I’ve seen various videos produced by people selling this scenario. It’s just heart warming. Little kids toss a few things at an armed bad guy, which immediately forces him to stop shooting them–usually, they never get a chance to fire a shot–and the little kiddies rush the bad guy, who almost immediately falls to the floor, where the teacher leaps on them and holds them for the police as the kids pile on.
In a real attack, these pathetic “tactics” would result only in a floor knee deep in the blood of children.
Superintendent Hodge–I’ll give her the benefit of the doubt for good intentions–is right: the kids will be targets if the need to throw cans of food at a killer becomes manifest, but if never bringing a knife to a gun fight is good advice, never bringing vegetables is brilliant advice.
Obviously, Hodge is like most educators: absolutely clueless about violence, and particularly about deadly force encounters. It is also not surprising that a University police agency would be supporting such deadly nonsense rather than dealing seriously with a deadly serious threat. The heads of such agencies commonly owe their jobs to paying proper deference to the politically correct currents of the moment. Being properly armed and prepared to deter, or if necessary stop armed killers is absolutely not politically correct.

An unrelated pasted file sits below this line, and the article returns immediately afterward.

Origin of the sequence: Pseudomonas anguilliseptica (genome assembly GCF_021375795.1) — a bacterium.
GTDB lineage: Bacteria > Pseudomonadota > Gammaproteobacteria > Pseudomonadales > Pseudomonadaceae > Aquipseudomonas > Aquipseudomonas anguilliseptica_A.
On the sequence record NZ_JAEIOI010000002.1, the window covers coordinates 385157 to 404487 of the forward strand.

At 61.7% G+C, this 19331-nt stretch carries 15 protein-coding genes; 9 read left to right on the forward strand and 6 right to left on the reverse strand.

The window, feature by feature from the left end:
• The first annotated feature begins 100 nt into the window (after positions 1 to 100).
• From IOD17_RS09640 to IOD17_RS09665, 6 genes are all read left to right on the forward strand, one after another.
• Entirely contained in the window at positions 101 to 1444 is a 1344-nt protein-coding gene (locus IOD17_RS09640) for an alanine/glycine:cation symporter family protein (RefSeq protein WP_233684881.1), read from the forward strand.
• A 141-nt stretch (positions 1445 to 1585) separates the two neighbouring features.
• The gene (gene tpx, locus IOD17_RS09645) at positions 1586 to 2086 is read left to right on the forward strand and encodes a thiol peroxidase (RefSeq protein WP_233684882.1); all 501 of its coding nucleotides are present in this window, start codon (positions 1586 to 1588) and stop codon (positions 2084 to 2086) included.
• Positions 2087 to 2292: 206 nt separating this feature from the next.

In any school attack scenario, it is unlikely there would be sufficient time for teachers to break out the canned ammunition and pass it around to children, who would almost certainly be far too frightened to use cans of veggies as effective weapons. All a killer need do, if he was in any way intimidated by such things–highly unlikely–is simply use the classroom door frame as cover and slaughter the inhabitants of the classroom to his evil heart’s content, safe from whatever might be tossed his way. Being notified of a potential can barrage, what would keep a killer from equipping himself with a helmet and face shield? Not that such would be necessary.
Consider the frame of mind of educators who would ignore the only way to not only deter, but to absolutely stop, armed attackers: arming willing teachers and staff with concealed handguns. It is horrifying and perverse that educators, by and large, would, by ignoring this reality, knowingly put children in a position where their only chance for survival amounted to hiding in a classroom, and when under direct attack, tossing cans of food at their killers.
There are many people making a great deal of money selling the “run, hide, and throw stuff at attackers” response model to school districts. They know suckers when they see them.
Counter attacking an armed killer, with the same or greater force, when and where they attack is the only sure way to save lives. To purposely do less forces the innocent to hide, or if possible, flee, and puts them at the mercy of lunatics or fanatics that have no mercy. In such cases, anyone that survives does so though the application of nothing more positive and effective than dumb luck.
I have no doubt that Ms. Hodge, and those that think like her, believe they are actually doing something positive and effective to protect children and teachers. I’ve no doubt they hold to such beliefs with religious conviction. I’ve also no doubt that the very idea of arming teachers would be horrifying to them.
Where considering how to save the lives of children is concerned, I can think of little that is more horrifying.